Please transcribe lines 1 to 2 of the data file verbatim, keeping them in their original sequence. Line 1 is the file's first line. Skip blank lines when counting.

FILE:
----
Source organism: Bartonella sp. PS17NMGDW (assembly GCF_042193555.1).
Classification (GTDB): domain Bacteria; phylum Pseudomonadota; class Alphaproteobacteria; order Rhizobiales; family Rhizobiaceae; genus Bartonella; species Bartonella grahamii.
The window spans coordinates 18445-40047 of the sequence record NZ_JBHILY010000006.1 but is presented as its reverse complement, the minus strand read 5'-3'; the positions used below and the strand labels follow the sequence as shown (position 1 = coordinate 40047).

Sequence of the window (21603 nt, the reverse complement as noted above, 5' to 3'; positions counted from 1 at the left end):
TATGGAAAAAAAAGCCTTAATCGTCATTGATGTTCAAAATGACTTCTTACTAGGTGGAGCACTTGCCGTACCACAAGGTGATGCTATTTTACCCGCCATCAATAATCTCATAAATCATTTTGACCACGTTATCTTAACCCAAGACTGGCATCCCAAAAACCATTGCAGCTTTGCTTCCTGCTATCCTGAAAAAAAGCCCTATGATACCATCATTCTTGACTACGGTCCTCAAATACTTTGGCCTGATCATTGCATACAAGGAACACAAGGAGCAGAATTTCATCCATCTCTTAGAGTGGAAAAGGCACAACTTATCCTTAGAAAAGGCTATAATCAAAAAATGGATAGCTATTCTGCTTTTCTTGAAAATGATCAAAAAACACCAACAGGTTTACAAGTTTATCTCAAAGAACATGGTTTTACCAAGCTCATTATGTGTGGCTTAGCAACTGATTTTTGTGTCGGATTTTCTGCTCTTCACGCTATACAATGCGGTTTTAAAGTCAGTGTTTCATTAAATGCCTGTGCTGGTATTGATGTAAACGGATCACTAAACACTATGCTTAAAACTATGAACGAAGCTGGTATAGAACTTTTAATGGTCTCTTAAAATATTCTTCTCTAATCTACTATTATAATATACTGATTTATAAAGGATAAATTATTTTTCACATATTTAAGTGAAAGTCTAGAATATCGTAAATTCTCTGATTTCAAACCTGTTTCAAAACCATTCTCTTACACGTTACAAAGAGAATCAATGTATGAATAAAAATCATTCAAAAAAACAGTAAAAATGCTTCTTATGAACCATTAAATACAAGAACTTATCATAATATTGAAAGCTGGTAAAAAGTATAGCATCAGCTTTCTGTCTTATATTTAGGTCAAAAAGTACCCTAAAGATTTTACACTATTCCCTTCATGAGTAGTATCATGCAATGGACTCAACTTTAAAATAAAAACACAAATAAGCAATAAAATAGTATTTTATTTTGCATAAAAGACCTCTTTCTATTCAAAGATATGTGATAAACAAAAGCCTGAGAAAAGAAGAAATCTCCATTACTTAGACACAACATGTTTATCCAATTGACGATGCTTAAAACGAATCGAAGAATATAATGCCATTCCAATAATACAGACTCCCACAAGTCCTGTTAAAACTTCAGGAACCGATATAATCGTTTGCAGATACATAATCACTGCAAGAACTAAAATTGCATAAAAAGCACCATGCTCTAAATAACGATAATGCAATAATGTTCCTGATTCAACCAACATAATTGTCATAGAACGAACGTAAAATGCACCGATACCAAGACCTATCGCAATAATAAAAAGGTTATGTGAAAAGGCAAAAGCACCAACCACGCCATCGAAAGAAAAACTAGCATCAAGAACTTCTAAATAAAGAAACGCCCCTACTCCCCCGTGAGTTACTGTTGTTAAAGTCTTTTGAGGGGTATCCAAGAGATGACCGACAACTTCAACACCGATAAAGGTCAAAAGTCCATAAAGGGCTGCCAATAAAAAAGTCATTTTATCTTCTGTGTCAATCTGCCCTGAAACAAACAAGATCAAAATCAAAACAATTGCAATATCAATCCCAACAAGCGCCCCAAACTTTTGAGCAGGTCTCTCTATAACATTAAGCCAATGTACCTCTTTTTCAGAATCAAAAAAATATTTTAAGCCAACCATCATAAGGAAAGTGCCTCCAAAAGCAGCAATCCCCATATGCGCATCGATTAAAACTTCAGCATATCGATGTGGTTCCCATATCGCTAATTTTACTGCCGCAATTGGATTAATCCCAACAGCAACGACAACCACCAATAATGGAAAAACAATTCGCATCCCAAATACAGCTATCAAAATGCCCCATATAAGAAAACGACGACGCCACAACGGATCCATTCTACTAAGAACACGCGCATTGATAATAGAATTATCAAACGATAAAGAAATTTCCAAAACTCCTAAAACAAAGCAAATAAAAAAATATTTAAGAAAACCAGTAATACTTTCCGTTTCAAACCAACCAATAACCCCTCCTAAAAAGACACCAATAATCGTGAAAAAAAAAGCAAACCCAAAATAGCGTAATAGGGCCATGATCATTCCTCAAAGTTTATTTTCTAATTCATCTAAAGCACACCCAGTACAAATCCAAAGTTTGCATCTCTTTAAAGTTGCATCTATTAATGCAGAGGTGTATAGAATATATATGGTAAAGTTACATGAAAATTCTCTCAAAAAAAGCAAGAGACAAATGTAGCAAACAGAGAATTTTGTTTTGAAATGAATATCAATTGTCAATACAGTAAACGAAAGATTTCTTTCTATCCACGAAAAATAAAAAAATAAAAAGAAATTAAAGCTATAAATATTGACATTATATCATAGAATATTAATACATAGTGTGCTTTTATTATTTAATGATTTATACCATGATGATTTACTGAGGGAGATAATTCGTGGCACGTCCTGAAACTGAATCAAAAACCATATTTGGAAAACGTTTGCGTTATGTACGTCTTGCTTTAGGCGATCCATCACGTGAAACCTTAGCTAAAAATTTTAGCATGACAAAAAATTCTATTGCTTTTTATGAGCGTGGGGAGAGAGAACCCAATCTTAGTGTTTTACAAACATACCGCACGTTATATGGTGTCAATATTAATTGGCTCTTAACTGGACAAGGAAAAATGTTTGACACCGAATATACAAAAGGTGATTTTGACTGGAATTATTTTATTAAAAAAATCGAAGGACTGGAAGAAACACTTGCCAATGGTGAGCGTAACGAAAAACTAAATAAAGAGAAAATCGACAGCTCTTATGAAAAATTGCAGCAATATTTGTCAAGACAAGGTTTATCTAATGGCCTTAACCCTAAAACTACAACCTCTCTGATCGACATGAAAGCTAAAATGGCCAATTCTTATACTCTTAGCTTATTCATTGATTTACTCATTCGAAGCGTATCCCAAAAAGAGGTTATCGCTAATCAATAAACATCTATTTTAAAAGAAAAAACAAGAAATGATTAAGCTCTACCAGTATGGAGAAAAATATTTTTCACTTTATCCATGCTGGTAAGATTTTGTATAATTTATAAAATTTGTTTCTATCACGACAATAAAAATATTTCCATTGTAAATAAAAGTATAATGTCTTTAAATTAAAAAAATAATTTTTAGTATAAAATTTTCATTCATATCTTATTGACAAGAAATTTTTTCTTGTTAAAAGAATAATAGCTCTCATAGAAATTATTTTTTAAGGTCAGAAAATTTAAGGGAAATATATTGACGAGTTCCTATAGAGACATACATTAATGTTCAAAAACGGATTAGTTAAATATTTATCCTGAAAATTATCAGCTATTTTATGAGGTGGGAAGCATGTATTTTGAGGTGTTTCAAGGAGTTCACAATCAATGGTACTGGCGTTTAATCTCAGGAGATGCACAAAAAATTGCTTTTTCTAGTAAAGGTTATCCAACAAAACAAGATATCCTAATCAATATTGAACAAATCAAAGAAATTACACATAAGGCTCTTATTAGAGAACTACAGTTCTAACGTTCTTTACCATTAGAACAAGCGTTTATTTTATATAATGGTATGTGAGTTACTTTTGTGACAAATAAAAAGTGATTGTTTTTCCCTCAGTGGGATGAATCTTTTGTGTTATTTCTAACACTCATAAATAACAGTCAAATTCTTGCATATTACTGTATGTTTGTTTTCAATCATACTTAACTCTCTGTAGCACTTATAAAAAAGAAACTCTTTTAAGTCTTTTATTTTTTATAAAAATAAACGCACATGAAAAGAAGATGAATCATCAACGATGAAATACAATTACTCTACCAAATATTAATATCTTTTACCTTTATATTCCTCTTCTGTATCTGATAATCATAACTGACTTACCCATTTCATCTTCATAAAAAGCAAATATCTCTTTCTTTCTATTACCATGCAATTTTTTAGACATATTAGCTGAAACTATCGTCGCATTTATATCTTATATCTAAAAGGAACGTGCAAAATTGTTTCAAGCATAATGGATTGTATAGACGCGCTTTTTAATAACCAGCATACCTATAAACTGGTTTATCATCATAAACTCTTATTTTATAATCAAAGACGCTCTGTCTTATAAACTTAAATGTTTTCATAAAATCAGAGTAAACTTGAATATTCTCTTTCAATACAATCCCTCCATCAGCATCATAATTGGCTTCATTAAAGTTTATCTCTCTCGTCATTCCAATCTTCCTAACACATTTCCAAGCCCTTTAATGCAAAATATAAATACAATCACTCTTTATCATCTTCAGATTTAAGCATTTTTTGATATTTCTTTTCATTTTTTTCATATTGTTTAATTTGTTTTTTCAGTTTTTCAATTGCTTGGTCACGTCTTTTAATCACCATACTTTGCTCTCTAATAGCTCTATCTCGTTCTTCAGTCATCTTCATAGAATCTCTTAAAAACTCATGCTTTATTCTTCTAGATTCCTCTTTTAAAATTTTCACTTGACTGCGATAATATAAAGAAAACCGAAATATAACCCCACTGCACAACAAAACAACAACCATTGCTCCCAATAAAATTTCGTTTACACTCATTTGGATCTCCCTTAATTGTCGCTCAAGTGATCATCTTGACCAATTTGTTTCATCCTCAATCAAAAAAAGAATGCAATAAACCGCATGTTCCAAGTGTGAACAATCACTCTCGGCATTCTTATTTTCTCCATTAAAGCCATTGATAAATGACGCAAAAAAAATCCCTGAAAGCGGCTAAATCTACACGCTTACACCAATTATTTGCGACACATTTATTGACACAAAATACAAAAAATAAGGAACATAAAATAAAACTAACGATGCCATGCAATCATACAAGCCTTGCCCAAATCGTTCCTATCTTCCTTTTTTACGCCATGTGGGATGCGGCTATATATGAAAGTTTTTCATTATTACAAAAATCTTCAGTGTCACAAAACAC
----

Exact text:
Source organism: Bartonella sp. PS17NMGDW (assembly GCF_042193555.1).
Classification (GTDB): domain Bacteria; phylum Pseudomonadota; class Alphaproteobacteria; order Rhizobiales; family Rhizobiaceae; genus Bartonella; species Bartonella grahamii.